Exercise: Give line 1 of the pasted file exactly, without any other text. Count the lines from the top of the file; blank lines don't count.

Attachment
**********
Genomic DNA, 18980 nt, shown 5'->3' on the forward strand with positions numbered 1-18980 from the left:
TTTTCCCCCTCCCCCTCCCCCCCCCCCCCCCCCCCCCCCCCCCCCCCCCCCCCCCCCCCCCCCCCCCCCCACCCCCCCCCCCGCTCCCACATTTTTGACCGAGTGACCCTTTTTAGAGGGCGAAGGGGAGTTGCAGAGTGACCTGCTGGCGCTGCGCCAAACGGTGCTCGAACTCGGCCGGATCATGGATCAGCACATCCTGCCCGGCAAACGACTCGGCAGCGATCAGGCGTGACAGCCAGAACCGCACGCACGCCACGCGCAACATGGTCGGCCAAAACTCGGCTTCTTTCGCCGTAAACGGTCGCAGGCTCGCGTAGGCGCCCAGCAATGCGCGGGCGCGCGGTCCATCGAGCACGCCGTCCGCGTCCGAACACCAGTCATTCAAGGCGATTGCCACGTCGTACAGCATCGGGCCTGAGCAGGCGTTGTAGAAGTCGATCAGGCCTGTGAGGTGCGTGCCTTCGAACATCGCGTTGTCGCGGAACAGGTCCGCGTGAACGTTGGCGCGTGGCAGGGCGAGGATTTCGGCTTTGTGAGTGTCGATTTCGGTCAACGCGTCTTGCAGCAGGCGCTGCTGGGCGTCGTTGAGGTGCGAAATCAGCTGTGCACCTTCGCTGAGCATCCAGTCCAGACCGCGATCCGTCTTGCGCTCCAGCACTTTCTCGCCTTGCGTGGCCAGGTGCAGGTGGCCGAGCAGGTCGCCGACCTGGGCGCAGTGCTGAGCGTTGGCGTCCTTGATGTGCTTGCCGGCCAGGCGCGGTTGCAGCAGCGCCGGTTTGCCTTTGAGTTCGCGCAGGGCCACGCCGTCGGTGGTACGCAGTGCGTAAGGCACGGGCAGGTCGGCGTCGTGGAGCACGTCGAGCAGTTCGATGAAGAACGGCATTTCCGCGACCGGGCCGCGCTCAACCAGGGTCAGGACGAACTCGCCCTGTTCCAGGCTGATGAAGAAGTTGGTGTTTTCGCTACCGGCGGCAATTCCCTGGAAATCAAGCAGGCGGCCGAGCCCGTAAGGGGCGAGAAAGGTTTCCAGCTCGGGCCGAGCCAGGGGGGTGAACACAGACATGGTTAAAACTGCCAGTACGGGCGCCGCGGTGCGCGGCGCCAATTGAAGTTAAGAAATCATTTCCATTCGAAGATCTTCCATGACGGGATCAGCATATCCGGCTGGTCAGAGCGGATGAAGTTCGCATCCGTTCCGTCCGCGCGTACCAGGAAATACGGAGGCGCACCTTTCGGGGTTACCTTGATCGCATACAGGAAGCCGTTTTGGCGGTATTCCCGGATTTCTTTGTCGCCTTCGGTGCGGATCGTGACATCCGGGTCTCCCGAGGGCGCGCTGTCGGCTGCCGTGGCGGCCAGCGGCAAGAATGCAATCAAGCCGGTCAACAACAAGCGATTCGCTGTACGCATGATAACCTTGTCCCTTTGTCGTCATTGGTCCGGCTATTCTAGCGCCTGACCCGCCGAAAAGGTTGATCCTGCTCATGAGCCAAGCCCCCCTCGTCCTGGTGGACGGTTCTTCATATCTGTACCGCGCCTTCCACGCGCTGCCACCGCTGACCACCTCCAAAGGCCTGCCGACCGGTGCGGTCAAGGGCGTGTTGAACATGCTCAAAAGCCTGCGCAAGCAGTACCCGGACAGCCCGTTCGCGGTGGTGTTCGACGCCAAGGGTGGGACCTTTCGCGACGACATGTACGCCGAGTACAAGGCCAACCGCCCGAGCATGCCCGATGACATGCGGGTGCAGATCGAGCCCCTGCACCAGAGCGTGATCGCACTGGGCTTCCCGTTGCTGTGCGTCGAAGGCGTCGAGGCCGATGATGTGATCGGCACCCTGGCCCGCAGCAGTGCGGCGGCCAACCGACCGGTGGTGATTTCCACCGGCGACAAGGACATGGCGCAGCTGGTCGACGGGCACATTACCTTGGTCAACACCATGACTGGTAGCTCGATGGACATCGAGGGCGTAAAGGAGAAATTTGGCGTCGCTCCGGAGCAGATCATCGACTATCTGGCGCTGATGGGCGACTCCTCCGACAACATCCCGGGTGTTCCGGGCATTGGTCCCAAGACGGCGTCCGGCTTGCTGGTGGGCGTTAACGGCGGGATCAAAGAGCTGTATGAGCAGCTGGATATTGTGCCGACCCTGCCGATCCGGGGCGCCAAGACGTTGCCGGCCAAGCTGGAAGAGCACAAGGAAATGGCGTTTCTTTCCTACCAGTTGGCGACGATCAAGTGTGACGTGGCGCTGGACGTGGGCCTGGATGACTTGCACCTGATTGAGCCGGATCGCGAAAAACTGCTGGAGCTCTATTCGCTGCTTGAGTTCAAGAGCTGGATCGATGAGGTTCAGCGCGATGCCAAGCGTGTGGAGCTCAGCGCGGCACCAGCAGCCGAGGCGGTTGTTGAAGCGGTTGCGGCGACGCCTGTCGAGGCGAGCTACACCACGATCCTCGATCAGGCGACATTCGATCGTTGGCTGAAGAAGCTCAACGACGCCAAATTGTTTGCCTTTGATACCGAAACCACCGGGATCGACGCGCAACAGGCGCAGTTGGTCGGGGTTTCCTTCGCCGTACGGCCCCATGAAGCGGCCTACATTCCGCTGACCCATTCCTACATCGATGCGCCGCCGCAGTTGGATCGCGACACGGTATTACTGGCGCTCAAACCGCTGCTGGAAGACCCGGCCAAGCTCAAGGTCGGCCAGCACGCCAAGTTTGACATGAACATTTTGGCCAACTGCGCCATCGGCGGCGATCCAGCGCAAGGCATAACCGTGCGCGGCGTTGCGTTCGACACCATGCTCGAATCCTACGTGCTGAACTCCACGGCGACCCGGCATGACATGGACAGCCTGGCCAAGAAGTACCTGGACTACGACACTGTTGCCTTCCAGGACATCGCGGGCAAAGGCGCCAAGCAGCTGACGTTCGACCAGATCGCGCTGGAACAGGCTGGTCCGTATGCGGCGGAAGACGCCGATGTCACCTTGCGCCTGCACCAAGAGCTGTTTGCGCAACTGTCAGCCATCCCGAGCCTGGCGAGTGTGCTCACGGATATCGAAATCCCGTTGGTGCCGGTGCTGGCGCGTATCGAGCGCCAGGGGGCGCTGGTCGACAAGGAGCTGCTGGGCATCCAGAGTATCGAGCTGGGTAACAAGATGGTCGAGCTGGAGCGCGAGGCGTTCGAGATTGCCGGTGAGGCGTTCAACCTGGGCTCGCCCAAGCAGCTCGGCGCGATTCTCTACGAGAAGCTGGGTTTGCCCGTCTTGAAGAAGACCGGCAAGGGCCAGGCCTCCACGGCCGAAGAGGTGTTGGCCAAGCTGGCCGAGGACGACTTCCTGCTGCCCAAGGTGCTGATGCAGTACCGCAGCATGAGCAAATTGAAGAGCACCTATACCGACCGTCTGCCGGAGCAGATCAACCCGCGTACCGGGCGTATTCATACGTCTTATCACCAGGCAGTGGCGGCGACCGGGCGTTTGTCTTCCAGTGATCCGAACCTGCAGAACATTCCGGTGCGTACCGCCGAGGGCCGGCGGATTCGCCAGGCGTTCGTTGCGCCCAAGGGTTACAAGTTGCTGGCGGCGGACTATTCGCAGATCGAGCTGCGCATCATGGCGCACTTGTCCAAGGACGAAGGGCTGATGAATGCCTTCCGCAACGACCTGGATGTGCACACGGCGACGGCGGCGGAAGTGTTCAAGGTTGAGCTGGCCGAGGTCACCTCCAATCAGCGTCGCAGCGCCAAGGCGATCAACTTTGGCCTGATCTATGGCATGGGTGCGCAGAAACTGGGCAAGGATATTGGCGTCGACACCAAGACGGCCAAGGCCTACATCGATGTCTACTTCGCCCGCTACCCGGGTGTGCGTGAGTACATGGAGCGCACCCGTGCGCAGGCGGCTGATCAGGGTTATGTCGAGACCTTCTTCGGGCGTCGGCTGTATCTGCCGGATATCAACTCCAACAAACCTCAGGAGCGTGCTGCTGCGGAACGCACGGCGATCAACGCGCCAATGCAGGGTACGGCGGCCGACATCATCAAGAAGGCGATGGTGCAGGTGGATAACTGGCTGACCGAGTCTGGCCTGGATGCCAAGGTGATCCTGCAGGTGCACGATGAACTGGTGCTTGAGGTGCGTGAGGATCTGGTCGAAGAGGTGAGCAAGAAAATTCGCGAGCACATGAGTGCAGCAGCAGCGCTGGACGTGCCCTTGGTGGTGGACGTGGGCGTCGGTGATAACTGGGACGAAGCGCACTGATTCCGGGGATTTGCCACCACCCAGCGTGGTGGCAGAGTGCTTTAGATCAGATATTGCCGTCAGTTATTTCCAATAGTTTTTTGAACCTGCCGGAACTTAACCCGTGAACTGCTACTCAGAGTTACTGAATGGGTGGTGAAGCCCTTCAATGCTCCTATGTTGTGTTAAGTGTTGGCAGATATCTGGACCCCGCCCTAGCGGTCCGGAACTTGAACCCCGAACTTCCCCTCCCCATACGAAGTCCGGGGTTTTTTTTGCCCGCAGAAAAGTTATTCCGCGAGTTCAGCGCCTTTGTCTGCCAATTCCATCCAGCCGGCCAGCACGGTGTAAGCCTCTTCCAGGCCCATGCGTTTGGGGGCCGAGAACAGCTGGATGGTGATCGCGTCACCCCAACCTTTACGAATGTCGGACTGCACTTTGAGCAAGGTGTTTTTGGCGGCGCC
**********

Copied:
Genomic DNA, 18980 nt, shown 5'->3' on the forward strand with positions numbered 1-18980 from the left: